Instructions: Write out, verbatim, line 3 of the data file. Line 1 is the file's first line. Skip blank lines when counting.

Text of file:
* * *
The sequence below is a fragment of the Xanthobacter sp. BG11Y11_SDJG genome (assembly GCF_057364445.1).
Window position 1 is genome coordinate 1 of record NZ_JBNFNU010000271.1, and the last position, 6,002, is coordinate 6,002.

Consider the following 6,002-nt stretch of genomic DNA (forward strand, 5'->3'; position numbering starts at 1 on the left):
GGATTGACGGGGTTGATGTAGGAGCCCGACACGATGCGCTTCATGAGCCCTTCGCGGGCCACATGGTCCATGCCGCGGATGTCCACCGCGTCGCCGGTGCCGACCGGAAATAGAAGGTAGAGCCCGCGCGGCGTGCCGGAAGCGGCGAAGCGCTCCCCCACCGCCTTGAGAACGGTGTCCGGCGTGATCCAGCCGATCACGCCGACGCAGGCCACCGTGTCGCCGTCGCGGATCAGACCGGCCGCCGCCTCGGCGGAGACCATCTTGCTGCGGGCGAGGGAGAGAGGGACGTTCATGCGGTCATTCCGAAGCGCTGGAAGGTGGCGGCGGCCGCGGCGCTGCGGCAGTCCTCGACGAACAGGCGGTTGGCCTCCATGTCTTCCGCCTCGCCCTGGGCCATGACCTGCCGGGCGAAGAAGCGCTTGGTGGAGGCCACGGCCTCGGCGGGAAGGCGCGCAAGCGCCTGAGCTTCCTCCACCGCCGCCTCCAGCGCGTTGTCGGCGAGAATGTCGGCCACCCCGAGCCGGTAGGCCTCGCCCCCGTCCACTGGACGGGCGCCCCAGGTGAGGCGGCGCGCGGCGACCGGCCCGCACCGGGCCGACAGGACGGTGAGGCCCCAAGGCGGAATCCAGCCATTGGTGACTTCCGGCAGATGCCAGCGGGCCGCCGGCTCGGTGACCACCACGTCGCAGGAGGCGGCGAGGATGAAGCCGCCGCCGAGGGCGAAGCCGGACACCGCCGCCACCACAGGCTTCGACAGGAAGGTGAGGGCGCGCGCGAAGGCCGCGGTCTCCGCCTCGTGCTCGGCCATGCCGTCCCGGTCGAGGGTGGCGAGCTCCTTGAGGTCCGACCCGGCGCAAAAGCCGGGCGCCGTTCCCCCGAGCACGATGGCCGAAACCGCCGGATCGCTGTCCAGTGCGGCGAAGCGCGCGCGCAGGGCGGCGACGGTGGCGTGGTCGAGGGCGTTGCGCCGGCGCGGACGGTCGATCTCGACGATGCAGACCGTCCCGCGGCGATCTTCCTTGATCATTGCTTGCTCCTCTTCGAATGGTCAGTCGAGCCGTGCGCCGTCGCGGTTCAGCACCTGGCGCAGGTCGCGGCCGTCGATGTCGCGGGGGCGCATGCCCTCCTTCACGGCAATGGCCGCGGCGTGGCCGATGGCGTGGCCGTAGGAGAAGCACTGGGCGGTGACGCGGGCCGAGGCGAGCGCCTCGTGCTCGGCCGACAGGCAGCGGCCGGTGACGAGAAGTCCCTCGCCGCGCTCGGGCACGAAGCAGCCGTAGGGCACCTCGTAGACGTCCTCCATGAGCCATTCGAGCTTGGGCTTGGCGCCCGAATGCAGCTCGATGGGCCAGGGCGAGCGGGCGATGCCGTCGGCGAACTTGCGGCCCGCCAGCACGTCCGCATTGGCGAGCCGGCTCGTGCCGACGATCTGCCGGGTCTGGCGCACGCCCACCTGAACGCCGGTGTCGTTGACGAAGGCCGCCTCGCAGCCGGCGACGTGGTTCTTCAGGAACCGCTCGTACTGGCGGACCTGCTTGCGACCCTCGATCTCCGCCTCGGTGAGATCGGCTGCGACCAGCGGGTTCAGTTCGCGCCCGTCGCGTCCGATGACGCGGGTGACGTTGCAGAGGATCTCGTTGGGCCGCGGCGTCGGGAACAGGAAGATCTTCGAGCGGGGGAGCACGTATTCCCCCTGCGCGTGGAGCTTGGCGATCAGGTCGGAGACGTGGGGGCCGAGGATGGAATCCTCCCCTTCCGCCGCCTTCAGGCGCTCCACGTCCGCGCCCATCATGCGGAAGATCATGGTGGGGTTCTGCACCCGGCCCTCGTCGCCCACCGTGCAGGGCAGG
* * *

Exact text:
Consider the following 6,002-nt stretch of genomic DNA (forward strand, 5'->3'; position numbering starts at 1 on the left):